Gheorghe Saru was a Romanian-American painter and children’s illustrator, born in the South West of Romania on 1st March 1920. He spent the last 20 years of his life in the United States, where he painted up to his last days even though he was declared legally blind. He graduated first in Iasi, then received his Masters of Fine Arts in 1948 at the Academy of Fine Arts, Bucharest; in 1963 he was able to study at the Academia di Belle Arti Pietro Vannuco, Perugia, Italy. Saru studied and first exhibited during the Second World War at a time when Romanian painting was mainly narrative, confined within a restrictive environment for deep analysis and synthesis. At a time when travel outside, and even within, the Iron Curtain was beyond the reach of most people, his works were exhibited in Mexico, France, Spain, Portugal, England, Italy, Switzerland, USA, Denmark, West Germany, Belgium, Holland, Luxemburg, Sweden, Norway, Hungary, Czechoslovakia, USSR and other countries. He was invited to live and paint abroad twice, first in 1965 in Mexico, then in 1983 in the United States, an invitation extended by the USIA (United States Information Agency).
As a student of a great Romanian artist and pedagogue, Jean Al. Steriade, the young Saru was preoccupied, following the tradition of Francisc Sirato, Stefan Dimitrescu and Dumitru Gheata, by a modern synthesis of motifs from Romanian folk art which “rejected the pleasant picturesque” (Grigorescu, p.7) in favour of a balanced construction. From the sixties onwards he explored experimental and abstract avenues, but remained faithful to the ideas of his youth, dominated by an acute sense of logical construction and complex compositions. He also worked alongside his wife Liana Saru on large tapestries. Saru died in 2003, having been planning to return to Romania, and is buried in New York. His later paintings reflect an inner world emerging from his approach to the reality behind the reality.
Saru’s work illustrates the transition from traditional figurative art - with its emphasis on a descriptive, almost narrative style of representation - to non-figurative, even abstract, art in which “tradition was no longer a landmark, either as a supporting element or as an obstacle. An endeavour to link up with the modern currents of world art often made it necessary to give up some national features, and that price was paid especially by those who developed towards abstract art, conceptual art or objectual art.”[i]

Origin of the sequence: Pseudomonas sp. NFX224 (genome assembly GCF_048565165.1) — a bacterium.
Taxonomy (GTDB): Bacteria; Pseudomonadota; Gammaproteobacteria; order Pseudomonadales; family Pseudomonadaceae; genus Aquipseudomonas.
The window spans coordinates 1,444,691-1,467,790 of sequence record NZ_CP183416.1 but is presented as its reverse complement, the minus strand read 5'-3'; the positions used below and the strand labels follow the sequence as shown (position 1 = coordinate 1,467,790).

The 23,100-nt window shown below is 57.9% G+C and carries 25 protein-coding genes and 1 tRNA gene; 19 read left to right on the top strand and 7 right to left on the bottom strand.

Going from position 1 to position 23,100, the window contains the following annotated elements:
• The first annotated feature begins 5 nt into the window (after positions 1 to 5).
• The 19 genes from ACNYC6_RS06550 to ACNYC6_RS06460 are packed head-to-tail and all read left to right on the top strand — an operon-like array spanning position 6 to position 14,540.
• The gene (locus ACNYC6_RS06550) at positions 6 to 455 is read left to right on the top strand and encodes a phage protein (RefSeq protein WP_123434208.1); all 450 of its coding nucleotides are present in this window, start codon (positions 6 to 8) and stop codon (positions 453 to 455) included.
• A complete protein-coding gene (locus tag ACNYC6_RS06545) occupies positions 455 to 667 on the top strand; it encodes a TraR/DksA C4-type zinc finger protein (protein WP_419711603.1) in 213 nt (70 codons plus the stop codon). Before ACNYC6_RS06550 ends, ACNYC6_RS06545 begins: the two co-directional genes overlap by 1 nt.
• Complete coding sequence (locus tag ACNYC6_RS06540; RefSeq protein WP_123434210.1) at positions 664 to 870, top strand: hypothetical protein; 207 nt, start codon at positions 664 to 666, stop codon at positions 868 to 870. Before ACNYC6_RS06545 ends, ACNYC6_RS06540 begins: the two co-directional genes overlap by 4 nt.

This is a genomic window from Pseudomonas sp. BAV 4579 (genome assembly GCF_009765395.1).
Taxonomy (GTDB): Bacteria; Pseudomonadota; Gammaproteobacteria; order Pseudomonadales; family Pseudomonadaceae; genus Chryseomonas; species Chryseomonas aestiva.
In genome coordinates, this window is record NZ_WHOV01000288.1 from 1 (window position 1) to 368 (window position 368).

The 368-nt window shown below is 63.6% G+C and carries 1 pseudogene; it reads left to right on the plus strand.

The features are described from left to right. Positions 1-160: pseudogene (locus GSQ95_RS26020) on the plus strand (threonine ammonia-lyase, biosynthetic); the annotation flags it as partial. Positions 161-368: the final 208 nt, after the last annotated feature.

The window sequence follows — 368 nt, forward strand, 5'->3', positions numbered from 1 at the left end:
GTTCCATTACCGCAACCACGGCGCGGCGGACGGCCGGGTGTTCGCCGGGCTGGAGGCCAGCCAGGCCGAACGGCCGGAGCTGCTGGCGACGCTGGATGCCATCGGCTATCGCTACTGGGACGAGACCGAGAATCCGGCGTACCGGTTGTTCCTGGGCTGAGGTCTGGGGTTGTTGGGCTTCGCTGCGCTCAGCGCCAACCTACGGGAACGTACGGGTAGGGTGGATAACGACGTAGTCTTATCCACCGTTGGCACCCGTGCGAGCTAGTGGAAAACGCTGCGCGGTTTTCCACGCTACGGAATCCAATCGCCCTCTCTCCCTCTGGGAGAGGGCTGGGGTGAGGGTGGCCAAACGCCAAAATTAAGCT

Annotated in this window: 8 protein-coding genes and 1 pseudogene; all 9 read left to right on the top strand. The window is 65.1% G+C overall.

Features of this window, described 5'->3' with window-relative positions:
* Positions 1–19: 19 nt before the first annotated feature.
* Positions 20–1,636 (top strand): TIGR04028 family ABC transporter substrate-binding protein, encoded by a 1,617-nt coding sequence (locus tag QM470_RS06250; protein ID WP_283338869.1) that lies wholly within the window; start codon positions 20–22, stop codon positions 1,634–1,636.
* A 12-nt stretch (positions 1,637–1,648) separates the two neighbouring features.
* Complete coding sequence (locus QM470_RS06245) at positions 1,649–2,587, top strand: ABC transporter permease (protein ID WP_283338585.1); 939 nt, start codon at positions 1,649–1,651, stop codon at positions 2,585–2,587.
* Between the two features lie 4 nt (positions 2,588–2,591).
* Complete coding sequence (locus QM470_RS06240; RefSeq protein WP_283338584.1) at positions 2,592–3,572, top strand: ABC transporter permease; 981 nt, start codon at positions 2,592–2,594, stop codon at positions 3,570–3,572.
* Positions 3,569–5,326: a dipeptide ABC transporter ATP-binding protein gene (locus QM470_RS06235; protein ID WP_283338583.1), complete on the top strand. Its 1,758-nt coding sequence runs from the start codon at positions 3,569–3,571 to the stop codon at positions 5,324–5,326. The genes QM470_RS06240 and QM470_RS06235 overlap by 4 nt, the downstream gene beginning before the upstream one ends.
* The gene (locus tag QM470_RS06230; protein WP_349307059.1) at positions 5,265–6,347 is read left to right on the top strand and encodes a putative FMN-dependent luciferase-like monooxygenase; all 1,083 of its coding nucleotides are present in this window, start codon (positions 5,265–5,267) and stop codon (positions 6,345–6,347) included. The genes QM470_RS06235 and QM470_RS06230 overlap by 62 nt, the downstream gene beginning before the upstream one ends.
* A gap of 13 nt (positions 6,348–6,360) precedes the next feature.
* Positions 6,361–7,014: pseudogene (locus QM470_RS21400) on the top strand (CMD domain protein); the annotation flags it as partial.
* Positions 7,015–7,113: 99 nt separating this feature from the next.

Saru’s meticulous approach to line and colour is similar to that of a portrait painter. He has an ability to visualise transparency and to depict a glowing radiance (e.g. Perla Rosie, Red Pearl, 1979), animating geometric constructions and transforming the figurative quality of Romanian folk art by simplifying his forms, shapes and lines. His work gives the impression of living and developing objects: some of his flowers resemble inflating balloons which are just about to be released. His careful preoccupation with the ordering of space balances both the visible forms and the anticipatory invisible ones with full control. His pictures are not picturesque, although, in spite of their complex composition, the subjects are recognisable by their stylized vegetal elements (i.e. leaves, stems, corollas), e.g. Flori (Flowers, 1981). Within the shape and colours of these flowers, he dictates their quality and meaning; but at the same time they are framed within a bell jar, both protected and asphyxiated. Unlike Plath’s suicidal heroine, Saru’s flowers seem to attempt to expand beyond the bell jar, inviting the viewer to release them and embrace them. Saru always, but only just, maintains control and keeps the rigorous forms and colours, he controls them by the environment in which they are implanted.